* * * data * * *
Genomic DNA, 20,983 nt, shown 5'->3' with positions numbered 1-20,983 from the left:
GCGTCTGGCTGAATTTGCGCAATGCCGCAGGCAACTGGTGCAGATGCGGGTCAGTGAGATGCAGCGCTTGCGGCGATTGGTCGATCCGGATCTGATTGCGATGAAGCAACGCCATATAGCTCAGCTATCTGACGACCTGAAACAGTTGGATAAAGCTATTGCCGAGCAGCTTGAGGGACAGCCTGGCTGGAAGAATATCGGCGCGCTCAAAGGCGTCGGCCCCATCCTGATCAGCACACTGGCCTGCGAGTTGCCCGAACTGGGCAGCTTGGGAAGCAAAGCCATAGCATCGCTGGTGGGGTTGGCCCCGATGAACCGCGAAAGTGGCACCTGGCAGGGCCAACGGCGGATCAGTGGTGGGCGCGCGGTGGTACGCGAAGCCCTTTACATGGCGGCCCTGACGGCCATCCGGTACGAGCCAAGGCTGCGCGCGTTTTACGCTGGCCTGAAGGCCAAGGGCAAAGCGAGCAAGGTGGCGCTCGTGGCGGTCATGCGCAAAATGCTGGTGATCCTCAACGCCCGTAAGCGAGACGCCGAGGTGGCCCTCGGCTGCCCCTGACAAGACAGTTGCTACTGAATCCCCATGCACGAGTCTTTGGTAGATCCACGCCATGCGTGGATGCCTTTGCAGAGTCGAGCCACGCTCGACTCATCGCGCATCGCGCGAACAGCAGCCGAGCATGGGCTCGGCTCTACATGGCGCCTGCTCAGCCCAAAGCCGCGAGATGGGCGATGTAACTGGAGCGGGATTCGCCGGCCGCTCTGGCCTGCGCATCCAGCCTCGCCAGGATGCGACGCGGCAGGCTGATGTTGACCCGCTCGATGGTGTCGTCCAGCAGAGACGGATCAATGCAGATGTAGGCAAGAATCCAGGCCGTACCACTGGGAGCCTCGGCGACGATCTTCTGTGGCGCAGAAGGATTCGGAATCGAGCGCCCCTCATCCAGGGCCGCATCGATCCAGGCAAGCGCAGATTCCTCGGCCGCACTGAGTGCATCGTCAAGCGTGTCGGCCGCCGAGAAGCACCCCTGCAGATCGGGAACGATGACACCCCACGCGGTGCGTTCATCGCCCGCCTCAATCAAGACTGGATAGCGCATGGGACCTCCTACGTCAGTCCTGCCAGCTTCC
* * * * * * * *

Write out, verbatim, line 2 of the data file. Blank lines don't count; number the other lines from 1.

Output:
GCGTCTGGCTGAATTTGCGCAATGCCGCAGGCAACTGGTGCAGATGCGGGTCAGTGAGATGCAGCGCTTGCGGCGATTGGTCGATCCGGATCTGATTGCGATGAAGCAACGCCATATAGCTCAGCTATCTGACGACCTGAAACAGTTGGATAAAGCTATTGCCGAGCAGCTTGAGGGACAGCCTGGCTGGAAGAATATCGGCGCGCTCAAAGGCGTCGGCCCCATCCTGATCAGCACACTGGCCTGCGAGTTGCCCGAACTGGGCAGCTTGGGAAGCAAAGCCATAGCATCGCTGGTGGGGTTGGCCCCGATGAACCGCGAAAGTGGCACCTGGCAGGGCCAACGGCGGATCAGTGGTGGGCGCGCGGTGGTACGCGAAGCCCTTTACATGGCGGCCCTGACGGCCATCCGGTACGAGCCAAGGCTGCGCGCGTTTTACGCTGGCCTGAAGGCCAAGGGCAAAGCGAGCAAGGTGGCGCTCGTGGCGGTCATGCGCAAAATGCTGGTGATCCTCAACGCCCGTAAGCGAGACGCCGAGGTGGCCCTCGGCTGCCCCTGACAAGACAGTTGCTACTGAATCCCCATGCACGAGTCTTTGGTAGATCCACGCCATGCGTGGATGCCTTTGCAGAGTCGAGCCACGCTCGACTCATCGCGCATCGCGCGAACAGCAGCCGAGCATGGGCTCGGCTCTACATGGCGCCTGCTCAGCCCAAAGCCGCGAGATGGGCGATGTAACTGGAGCGGGATTCGCCGGCCGCTCTGGCCTGCGCATCCAGCCTCGCCAGGATGCGACGCGGCAGGCTGATGTTGACCCGCTCGATGGTGTCGTCCAGCAGAGACGGATCAATGCAGATGTAGGCAAGAATCCAGGCCGTACCACTGGGAGCCTCGGCGACGATCTTCTGTGGCGCAGAAGGATTCGGAATCGAGCGCCCCTCATCCAGGGCCGCATCGATCCAGGCAAGCGCAGATTCCTCGGCCGCACTGAGTGCATCGTCAAGCGTGTCGGCCGCCGAGAAGCACCCCTGCAGATCGGGAACGATGACACCCCACGCGGTGCGTTCATCGCCCGCCTCAATCAAGACTGGATAGCGCATGGGACCTCCTACGTCAGTCCTGCCAGCTTCC